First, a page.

Our aim is to continually develop our acting methods.

Collectively, the board of directors and the core faculty at CISPA represent many decades of performing, directing and teaching. As a central tenet of our education, these teachers (of acting technique, singing, voice, dance, movement psychology, scene study, applied theatre history, rhetoric, theatre and performance studies, etc.) work closely together across their disciplines.
Embracing different methodological traditions, that constructively challenge each other, we’ve aimed at finding a common terminology and creating cross-disciplinary continuity and coherency for the students.

Anchored in a solid sense of tradition and years of experience, our aim therefore is to continually develop our acting methods practically and theoretically in what we’ve coined Contemporary Method Acting. This practice research is constantly assessed and further developed both in the daily practice, in collaboration with students and other teachers, in teachers’ seminars, and not least by CISPA being an active part of an extensive international network of performing arts practitioners and researchers who exchange and collaborate in projects, conferences, workshops, et cetera, benefitting teachers, directors and students alike.

Similarly, this practice-research approach is taught to and implemented with CISPA students in a holistic training that, at all stages, facilitates both practice (physical doing/action), theoretical perspectivation, and embodied reflection. Different modes of theoretical reflection are taught, covering both analytical scrutiny and discourse (without academic airs) and more intuitive, stream of consciousness techniques. Embodied reflection, meanwhile, refers to the student’s processing of new insights accessed through practice, assimilating them with existing insights, faculties, skills, knowledge, experiences, ideas, and values, both conscious and unconscious, and in turn letting this reflection inform and advance further practice. All told then, this practiceresearch model empowers the practitioner to “bring together action and reflection, theory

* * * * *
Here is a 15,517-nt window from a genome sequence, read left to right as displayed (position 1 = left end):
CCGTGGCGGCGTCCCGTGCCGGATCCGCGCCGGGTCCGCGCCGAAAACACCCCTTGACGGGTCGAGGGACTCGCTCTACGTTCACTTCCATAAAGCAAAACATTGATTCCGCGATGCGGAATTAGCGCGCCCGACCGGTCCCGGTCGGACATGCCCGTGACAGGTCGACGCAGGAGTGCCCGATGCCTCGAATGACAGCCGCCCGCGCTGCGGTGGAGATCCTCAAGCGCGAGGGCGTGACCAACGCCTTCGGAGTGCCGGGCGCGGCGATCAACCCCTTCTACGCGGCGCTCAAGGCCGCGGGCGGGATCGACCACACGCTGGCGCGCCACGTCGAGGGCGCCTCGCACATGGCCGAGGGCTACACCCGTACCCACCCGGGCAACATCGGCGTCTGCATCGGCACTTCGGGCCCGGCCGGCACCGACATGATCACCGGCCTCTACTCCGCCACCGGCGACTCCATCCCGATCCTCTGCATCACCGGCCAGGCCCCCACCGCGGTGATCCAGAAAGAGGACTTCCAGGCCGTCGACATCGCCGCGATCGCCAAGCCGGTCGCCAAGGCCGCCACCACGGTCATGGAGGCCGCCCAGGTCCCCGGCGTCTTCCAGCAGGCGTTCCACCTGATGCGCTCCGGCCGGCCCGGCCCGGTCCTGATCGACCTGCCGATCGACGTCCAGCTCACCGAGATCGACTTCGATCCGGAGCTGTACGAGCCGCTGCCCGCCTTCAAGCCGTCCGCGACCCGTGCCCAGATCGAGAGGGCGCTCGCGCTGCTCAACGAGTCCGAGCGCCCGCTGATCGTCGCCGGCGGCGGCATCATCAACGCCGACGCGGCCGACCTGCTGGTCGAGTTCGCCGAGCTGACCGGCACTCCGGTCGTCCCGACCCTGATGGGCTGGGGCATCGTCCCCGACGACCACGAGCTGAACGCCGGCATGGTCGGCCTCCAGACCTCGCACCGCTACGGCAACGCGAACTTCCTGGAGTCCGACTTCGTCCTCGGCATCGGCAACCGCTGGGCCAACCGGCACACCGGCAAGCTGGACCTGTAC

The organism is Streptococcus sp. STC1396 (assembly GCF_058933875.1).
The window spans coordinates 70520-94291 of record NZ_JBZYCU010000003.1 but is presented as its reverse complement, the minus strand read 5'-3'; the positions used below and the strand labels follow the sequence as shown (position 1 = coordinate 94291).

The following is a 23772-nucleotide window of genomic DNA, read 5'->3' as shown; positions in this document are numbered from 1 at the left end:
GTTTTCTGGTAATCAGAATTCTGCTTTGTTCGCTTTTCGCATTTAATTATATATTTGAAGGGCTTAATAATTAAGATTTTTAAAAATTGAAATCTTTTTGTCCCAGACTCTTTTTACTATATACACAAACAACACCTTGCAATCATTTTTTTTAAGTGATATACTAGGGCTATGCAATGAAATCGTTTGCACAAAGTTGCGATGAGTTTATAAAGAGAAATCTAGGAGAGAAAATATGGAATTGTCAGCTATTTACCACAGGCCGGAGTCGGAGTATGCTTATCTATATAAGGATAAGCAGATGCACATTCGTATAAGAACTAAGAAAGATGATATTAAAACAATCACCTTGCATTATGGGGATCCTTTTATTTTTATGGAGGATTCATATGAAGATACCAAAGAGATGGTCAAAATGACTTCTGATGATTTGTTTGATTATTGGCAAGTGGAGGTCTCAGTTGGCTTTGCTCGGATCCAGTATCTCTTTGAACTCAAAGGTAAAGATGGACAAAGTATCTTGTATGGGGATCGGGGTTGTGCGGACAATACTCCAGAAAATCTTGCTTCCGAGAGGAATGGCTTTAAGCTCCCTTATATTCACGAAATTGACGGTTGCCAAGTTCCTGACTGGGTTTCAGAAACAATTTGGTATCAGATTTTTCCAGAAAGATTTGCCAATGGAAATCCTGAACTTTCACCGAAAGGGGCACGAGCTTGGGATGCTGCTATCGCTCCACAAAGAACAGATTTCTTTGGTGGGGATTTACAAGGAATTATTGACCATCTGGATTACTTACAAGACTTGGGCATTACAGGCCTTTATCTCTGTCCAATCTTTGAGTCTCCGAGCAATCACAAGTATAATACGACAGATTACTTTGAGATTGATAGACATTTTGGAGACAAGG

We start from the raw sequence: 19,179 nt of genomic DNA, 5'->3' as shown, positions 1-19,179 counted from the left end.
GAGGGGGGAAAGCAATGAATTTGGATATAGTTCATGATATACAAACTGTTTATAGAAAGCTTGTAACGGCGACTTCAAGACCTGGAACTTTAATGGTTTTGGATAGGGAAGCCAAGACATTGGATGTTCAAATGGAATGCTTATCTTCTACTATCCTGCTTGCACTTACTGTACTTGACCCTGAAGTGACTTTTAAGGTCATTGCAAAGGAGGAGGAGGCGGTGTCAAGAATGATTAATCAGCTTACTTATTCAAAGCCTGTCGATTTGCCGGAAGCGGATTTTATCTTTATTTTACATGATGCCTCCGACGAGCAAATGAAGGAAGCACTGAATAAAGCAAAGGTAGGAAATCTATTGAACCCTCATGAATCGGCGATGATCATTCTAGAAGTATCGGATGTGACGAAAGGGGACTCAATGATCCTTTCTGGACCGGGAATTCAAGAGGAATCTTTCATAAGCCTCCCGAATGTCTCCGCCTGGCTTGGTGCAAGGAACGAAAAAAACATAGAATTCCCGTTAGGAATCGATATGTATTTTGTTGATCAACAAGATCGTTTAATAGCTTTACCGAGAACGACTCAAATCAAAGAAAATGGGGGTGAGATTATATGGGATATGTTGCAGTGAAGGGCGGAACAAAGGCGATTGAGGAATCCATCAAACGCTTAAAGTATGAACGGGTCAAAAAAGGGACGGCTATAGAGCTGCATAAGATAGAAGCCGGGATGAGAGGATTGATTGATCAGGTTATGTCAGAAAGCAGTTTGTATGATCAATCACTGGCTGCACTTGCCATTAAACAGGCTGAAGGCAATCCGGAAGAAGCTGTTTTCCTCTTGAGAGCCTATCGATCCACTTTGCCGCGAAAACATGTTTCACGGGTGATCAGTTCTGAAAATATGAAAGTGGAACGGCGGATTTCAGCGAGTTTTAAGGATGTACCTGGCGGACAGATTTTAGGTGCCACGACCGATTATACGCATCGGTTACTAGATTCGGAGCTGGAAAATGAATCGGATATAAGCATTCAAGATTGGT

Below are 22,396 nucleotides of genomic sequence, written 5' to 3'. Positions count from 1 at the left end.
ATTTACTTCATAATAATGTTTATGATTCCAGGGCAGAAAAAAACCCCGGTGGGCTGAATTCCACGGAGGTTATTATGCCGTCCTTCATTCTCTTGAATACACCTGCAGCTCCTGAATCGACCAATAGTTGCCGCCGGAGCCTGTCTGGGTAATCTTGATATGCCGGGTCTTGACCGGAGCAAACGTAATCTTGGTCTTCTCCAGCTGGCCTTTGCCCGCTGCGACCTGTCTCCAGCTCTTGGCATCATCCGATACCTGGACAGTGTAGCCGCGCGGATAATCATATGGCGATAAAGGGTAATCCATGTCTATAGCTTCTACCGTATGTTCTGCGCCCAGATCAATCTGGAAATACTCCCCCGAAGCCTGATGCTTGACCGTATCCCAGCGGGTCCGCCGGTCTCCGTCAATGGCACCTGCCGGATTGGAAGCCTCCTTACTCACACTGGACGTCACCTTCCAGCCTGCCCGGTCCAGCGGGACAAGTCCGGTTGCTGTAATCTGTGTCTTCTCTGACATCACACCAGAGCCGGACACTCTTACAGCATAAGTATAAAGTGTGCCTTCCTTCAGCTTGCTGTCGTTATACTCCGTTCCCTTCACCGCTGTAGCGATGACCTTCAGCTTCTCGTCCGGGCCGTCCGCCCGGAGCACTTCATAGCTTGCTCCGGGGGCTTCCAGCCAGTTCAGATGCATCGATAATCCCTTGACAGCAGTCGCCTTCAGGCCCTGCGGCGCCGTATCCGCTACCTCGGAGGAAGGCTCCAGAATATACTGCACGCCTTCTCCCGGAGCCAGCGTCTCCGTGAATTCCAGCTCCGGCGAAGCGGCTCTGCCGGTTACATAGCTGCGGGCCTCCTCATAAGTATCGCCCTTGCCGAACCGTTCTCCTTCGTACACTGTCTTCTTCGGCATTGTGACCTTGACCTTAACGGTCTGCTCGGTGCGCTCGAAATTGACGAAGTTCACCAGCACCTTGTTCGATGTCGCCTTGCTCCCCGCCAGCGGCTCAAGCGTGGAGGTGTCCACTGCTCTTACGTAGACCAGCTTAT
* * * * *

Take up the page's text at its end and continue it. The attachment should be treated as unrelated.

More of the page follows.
and practice, in participation with others, in the pursuit of practical solutions to issues of pressing concern to people, and more generally the flourishing of individual persons and their communities.”

Fittingly, one of the two major exams at the end of the 3rd Year (the other being the Graduation Performance) is the Lecture Performance, which is a type of performance that goes beyond the conventions of artistic expression by fusing the knowledge sharing of the lecture format with aspects of performance and of visual and other media disciplines, applying learned knowledge and experience to a live presentation which benefits didactically both the group and one’s self.

This format, like the whole of the CISPA training, explores the relations between art and knowledge, between art and research, and between art and forms of communication and/or dissemination.